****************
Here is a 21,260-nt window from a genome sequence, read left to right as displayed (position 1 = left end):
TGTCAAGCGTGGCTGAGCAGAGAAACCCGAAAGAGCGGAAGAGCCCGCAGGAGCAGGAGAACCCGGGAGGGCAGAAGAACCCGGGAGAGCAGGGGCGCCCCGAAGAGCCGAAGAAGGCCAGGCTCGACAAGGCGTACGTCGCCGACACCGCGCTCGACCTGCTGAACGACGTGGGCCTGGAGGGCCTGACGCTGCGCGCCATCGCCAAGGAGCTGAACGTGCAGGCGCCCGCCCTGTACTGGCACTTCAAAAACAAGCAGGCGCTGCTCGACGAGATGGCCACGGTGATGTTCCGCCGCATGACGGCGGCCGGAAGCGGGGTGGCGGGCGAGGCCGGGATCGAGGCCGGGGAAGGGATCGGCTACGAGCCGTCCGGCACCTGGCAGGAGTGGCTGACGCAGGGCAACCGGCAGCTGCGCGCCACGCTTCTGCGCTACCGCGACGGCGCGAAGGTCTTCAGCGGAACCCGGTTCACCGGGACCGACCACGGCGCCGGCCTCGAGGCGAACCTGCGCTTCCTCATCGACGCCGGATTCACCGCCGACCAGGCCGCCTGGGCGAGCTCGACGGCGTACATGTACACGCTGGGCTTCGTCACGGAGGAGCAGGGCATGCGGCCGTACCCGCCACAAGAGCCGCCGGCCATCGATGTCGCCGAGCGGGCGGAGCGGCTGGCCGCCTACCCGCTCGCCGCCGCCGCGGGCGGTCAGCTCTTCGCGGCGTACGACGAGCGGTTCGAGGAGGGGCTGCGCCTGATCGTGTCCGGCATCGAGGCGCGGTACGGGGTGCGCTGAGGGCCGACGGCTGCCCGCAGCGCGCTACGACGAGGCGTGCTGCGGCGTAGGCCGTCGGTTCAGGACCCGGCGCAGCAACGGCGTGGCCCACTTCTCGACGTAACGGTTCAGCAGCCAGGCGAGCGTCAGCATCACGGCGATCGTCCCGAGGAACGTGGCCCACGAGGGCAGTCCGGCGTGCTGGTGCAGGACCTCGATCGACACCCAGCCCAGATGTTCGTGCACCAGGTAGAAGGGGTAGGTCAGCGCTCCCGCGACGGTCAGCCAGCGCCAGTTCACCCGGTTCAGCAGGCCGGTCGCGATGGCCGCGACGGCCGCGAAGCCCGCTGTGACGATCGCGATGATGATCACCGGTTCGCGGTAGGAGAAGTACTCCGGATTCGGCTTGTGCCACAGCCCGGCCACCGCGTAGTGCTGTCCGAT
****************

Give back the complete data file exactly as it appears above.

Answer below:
Here is a 21,260-nt window from a genome sequence, read left to right as displayed (position 1 = left end):
TGTCAAGCGTGGCTGAGCAGAGAAACCCGAAAGAGCGGAAGAGCCCGCAGGAGCAGGAGAACCCGGGAGGGCAGAAGAACCCGGGAGAGCAGGGGCGCCCCGAAGAGCCGAAGAAGGCCAGGCTCGACAAGGCGTACGTCGCCGACACCGCGCTCGACCTGCTGAACGACGTGGGCCTGGAGGGCCTGACGCTGCGCGCCATCGCCAAGGAGCTGAACGTGCAGGCGCCCGCCCTGTACTGGCACTTCAAAAACAAGCAGGCGCTGCTCGACGAGATGGCCACGGTGATGTTCCGCCGCATGACGGCGGCCGGAAGCGGGGTGGCGGGCGAGGCCGGGATCGAGGCCGGGGAAGGGATCGGCTACGAGCCGTCCGGCACCTGGCAGGAGTGGCTGACGCAGGGCAACCGGCAGCTGCGCGCCACGCTTCTGCGCTACCGCGACGGCGCGAAGGTCTTCAGCGGAACCCGGTTCACCGGGACCGACCACGGCGCCGGCCTCGAGGCGAACCTGCGCTTCCTCATCGACGCCGGATTCACCGCCGACCAGGCCGCCTGGGCGAGCTCGACGGCGTACATGTACACGCTGGGCTTCGTCACGGAGGAGCAGGGCATGCGGCCGTACCCGCCACAAGAGCCGCCGGCCATCGATGTCGCCGAGCGGGCGGAGCGGCTGGCCGCCTACCCGCTCGCCGCCGCCGCGGGCGGTCAGCTCTTCGCGGCGTACGACGAGCGGTTCGAGGAGGGGCTGCGCCTGATCGTGTCCGGCATCGAGGCGCGGTACGGGGTGCGCTGAGGGCCGACGGCTGCCCGCAGCGCGCTACGACGAGGCGTGCTGCGGCGTAGGCCGTCGGTTCAGGACCCGGCGCAGCAACGGCGTGGCCCACTTCTCGACGTAACGGTTCAGCAGCCAGGCGAGCGTCAGCATCACGGCGATCGTCCCGAGGAACGTGGCCCACGAGGGCAGTCCGGCGTGCTGGTGCAGGACCTCGATCGACACCCAGCCCAGATGTTCGTGCACCAGGTAGAAGGGGTAGGTCAGCGCTCCCGCGACGGTCAGCCAGCGCCAGTTCACCCGGTTCAGCAGGCCGGTCGCGATGGCCGCGACGGCCGCGAAGCCCGCTGTGACGATCGCGATGATGATCACCGGTTCGCGGTAGGAGAAGTACTCCGGATTCGGCTTGTGCCACAGCCCGGCCACCGCGTAGTGCTGTCCGAT